A Valid Option?
1 Mars Bar/62.5g Standard Bar = 282.9kcals with 11g of Fat, of which 6.2g is saturated. The Mars Bar cost 40p.
Or you could eat:-
|1 Banana/118g Medium sized||= 115.6kcals|
|1 Satsuma/50g Average||= 18kcals|
|1 Portion Strawberries/100g||= 27.6kcals|
|1 Melon/240g||= 60kcals|
|1 Orange/160g Medium||= 59.2kcals|
|= 280.4kcals with negligible fat.|
|An average banana costs 20p.|
Much more filling, packed with healthy nutrients, vitamins and minerals and you will glow with a positive feeling from eating them. Your skin and hair will shine with the healthy nutrients. And the more healthy habits you can adopt the more motivated you will feel to achieve your goals.
I love my meat but hate all fruit and vegetables…
Always amazes me to hear this but it is said and some people do stand by it. However…
There are bananas, pears, oranges, apples, peaches, pineapples, grapefruit, melon, strawberries, cherries, blueberries, satsumas, celery, mandarins, kiwi, cabbage, lettuce, cucumber, onions, carrots, cauliflower, leeks, sprouts, tomatoes, green beans, peppers… big ones, small ones, round ones, long ones, red, green and yellow ones. You get the gist.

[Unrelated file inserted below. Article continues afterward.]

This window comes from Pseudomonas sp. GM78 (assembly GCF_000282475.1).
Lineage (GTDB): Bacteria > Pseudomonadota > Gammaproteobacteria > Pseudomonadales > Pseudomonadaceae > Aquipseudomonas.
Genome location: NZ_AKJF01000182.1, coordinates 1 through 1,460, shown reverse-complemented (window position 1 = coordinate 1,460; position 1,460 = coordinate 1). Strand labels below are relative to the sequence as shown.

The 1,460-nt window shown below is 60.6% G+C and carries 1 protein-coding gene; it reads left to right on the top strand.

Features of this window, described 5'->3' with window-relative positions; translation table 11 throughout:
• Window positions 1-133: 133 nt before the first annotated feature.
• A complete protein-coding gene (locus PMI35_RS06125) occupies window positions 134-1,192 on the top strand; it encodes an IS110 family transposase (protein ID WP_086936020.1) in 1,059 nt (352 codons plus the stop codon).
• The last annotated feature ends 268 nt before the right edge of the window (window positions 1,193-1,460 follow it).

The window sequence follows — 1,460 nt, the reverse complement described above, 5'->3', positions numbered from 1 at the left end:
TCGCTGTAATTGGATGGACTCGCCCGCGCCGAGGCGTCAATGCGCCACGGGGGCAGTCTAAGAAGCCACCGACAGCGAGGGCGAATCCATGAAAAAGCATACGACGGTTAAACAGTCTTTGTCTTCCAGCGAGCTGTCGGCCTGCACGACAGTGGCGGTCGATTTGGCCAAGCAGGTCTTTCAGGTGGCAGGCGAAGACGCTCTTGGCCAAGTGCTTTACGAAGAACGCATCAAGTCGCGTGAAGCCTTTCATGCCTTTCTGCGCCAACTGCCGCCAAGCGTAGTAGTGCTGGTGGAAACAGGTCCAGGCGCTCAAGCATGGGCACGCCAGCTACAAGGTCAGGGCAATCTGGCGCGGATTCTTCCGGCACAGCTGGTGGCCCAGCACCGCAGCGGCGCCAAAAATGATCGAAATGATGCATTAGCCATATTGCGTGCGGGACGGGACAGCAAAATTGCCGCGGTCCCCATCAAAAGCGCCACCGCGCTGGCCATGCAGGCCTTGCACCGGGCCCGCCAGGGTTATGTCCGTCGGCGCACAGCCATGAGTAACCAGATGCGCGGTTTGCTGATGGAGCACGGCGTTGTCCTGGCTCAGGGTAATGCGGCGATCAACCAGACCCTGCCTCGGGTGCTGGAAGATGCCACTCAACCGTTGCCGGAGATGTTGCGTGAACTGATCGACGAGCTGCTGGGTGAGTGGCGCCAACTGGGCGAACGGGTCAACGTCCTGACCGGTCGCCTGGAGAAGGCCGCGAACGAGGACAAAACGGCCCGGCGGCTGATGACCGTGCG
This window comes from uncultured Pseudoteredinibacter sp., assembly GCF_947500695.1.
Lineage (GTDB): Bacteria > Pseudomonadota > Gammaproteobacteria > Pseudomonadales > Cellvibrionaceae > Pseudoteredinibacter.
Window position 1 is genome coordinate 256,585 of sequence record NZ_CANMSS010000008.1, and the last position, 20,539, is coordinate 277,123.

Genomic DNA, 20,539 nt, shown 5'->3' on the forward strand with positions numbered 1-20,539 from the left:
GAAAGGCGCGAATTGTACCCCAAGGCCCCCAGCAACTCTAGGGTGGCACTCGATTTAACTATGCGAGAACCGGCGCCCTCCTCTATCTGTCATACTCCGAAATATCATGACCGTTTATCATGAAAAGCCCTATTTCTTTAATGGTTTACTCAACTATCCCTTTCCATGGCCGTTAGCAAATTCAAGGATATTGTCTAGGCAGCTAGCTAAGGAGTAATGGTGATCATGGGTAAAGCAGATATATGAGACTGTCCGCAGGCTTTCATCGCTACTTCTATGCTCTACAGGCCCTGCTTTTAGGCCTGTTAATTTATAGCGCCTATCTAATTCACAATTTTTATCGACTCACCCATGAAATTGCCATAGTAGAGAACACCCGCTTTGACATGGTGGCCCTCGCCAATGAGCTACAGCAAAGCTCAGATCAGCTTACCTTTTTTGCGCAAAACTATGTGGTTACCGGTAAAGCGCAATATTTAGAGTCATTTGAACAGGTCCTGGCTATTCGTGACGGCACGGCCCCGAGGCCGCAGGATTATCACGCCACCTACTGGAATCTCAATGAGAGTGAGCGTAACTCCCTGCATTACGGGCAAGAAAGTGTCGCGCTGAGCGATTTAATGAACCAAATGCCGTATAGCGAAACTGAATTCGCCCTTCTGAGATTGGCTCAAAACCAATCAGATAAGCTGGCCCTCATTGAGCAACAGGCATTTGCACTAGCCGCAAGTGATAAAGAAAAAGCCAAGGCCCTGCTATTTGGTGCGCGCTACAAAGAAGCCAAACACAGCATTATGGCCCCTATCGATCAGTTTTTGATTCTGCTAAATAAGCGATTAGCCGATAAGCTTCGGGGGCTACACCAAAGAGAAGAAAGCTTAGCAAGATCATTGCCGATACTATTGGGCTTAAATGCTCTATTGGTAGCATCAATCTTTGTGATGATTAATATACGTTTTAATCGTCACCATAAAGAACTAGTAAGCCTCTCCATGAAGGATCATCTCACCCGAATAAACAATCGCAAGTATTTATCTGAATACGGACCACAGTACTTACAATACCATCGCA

Most are available throughout the year and with all the different textures and flavours it is hard to believe there is nothing here that you could like if you tried. Take on a mission to try to experiment with different items you haven’t tried. Look at all the ideas and tips mentioned here ..there must be something.
(Don’t go mad and rush out and buy loads and loads…they will rot in the fruit bowl and vegetables tray leaving you thinking ‘That was a waste of money.’ Buy a few or one or two items to try each day/week).
Keep It Simple
You don’t suddenly have to become a top chef or know your artichokes from your ugli fruit (many of you will know I am not a cook!). Use everyday fruits and veggies in different meals. As you try new things you can become more adventurous. The 5 a day message does not want to become a chore or you will not stick to this worthwhile habit.
According to the supermarket chain Sainsbury’s, cucumber sales in the past year have increased by 20% and cucumber is now as popular in the winter as it is in the summer. The company’s cucumber buyer said a new generation had discovered the fresh flavour of a cucumber sandwich.